I realized it was about time to write another post right around when I realized I only have 2 weeks left of my 2 months here!!!  Loquisimo right?  It doesn´t feel like I´ve been here 7 weeks already, but that just goes to show how fast time flies when you are having fun… But since I know you probably aren´t reading this for tacky cliches or gushy lamentations about how I can´t believe it´s so close to over, how about I talk about the time I´ve spent here so far?

First of all, let´s get something straight.  When I think about siestas, I think about Mexico and how much I loved my naps there after lunch.  Spain should not be too different considering my love for naps has not altered; however, I must say that siesta time here (from roughly 3-6) sucks.  Almost all the stores close, everyone disappears to some secret siesta place outside of us foreigner´s knowledge, and we are left bewildered in the middle of a shopping square in Tarifa with nothing to do but sit on a bench watching some pidgeons try to eat little pebbles.  This minor hatred for the Spanish siesta originated from our trip to Tarifa two weekends ago.  We left for the 3 hour bus ride with grand ideas of surfing on the beach of the southernmost point of Europe, shopping a bit, and riding horses down the coastline but came back disappointed because it was so windy everywhere that, when you actually went down to the beach, the sand hit your legs as if you were being pelted with tiny shards of glass thanks to the intense wind.  Also thanks to the wind, there was no surfing and the horseback ride was mediocre because I had an old horse who did not want to go faster than a walk and was not amused with my suggestion to get anywhere close the water.  But overall, I got to see the Atlantic and Pacific oceans at the same time, saw a few kitesurfers (which was impressive), and beyond the boring siestas we had a pretty decent time.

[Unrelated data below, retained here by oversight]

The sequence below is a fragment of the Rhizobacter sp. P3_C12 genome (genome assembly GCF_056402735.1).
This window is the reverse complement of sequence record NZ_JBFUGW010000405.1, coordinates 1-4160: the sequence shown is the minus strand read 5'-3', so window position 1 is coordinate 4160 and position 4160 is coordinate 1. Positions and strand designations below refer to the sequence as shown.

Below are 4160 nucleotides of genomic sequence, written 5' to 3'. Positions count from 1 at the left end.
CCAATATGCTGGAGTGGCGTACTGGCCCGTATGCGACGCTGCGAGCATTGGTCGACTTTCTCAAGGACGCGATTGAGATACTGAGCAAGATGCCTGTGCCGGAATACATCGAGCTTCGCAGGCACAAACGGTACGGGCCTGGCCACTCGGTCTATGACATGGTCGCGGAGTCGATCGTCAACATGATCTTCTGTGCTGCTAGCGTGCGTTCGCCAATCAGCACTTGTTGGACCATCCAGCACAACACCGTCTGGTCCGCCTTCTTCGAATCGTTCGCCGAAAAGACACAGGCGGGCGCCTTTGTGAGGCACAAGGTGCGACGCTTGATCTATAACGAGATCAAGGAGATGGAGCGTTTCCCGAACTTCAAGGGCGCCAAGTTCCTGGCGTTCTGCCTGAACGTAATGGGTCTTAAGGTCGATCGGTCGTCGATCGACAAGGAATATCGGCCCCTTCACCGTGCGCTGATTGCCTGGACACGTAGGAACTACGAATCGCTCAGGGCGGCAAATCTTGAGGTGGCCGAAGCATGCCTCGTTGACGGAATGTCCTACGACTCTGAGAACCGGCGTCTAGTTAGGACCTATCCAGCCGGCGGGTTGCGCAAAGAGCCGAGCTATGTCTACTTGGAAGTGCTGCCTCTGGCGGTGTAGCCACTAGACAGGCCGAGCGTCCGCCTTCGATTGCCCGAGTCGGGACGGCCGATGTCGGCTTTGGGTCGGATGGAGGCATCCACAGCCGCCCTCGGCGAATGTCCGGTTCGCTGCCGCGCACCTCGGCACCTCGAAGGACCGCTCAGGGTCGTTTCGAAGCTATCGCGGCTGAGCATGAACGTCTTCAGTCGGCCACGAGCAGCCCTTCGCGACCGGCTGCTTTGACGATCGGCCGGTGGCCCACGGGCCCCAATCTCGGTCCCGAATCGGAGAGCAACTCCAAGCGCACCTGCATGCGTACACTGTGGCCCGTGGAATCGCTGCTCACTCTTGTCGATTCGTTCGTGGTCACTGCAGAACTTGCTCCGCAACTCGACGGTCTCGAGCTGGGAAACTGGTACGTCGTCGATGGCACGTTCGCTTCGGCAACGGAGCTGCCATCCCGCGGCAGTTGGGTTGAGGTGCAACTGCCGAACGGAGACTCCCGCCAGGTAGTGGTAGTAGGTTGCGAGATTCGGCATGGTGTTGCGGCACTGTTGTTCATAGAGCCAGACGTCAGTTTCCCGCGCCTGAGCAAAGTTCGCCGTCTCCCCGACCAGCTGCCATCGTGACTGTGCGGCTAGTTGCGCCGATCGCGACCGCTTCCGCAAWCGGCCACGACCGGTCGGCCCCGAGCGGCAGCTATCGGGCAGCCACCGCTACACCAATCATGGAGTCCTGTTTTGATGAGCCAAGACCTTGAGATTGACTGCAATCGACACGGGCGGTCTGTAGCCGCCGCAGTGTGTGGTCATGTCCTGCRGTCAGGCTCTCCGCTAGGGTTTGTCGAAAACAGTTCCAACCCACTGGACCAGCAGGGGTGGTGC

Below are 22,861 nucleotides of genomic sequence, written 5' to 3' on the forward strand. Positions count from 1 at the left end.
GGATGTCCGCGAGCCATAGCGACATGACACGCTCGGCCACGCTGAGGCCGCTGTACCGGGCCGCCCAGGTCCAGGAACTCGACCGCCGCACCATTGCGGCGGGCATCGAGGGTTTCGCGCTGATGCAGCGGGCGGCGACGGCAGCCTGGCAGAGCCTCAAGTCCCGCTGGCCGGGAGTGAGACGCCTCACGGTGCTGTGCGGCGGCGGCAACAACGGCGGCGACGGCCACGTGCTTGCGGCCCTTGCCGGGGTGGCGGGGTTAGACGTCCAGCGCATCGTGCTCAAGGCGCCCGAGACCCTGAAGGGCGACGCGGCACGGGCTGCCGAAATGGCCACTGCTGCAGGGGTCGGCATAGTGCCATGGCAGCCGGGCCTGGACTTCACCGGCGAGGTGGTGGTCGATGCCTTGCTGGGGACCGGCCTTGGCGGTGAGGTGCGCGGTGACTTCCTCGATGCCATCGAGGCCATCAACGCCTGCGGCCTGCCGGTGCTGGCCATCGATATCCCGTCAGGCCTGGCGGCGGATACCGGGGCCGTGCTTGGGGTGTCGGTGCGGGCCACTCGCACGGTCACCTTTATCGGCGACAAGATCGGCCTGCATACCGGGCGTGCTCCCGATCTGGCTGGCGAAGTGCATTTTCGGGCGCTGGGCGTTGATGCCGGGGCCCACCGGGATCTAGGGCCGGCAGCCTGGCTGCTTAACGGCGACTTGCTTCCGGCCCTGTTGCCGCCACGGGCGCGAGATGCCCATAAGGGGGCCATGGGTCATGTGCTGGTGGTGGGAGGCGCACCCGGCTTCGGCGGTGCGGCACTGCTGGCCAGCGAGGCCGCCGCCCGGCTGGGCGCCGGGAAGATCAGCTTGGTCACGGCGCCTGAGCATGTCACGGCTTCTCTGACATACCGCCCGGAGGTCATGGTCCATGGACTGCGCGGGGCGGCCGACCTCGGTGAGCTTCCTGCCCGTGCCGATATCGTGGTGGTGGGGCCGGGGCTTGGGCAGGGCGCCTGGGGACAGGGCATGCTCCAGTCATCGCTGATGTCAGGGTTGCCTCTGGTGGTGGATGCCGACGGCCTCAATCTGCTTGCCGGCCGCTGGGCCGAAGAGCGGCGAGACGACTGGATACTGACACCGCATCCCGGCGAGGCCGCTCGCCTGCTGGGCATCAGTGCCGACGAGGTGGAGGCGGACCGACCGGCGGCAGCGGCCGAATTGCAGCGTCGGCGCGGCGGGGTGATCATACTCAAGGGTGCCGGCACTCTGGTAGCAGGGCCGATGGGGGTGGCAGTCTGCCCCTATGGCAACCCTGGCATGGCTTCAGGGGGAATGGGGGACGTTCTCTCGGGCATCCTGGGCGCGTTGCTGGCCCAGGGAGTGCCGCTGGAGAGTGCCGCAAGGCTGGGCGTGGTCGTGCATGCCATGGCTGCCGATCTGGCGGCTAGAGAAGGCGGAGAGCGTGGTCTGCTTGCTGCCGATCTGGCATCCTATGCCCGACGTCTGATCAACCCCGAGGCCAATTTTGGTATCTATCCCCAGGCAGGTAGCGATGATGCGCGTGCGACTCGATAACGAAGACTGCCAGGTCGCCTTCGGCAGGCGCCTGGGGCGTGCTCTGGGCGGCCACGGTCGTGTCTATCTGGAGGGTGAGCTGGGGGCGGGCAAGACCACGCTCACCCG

The next weekend (last weekend), went significantly better, including Granada, Spain where we saw tons of historic monuments from the most famous Alhambra to the very important Cathedrals.  The view was gorgeous, giving a huge white city nestled near the mountains with the Alhambra and Nasrid Palaces grouped together at the top of one of the mountains, overlooking everything else.  While walking on Saturday I was even given a free ring from a guy who was making jewelry out of metal.  We talked for a bit and I ended up buying another ring besides the one I was given because I felt slightly obligated, but the jewelry was very beautiful and obviously one of a kind.  But one of my favorite things about this famous Spanish city was the free tapas!  Saturday night we went on a bar crawl through Granada and many of the bars gave you a tapa (like appetizers) when you bought a drink so essentially all we paid for was the alcohol but we got dinner included.  A glass of wine was still only 2 or 2.50 euros, which is extremely cheap compared to the United States barbarious 4$ a glass prices.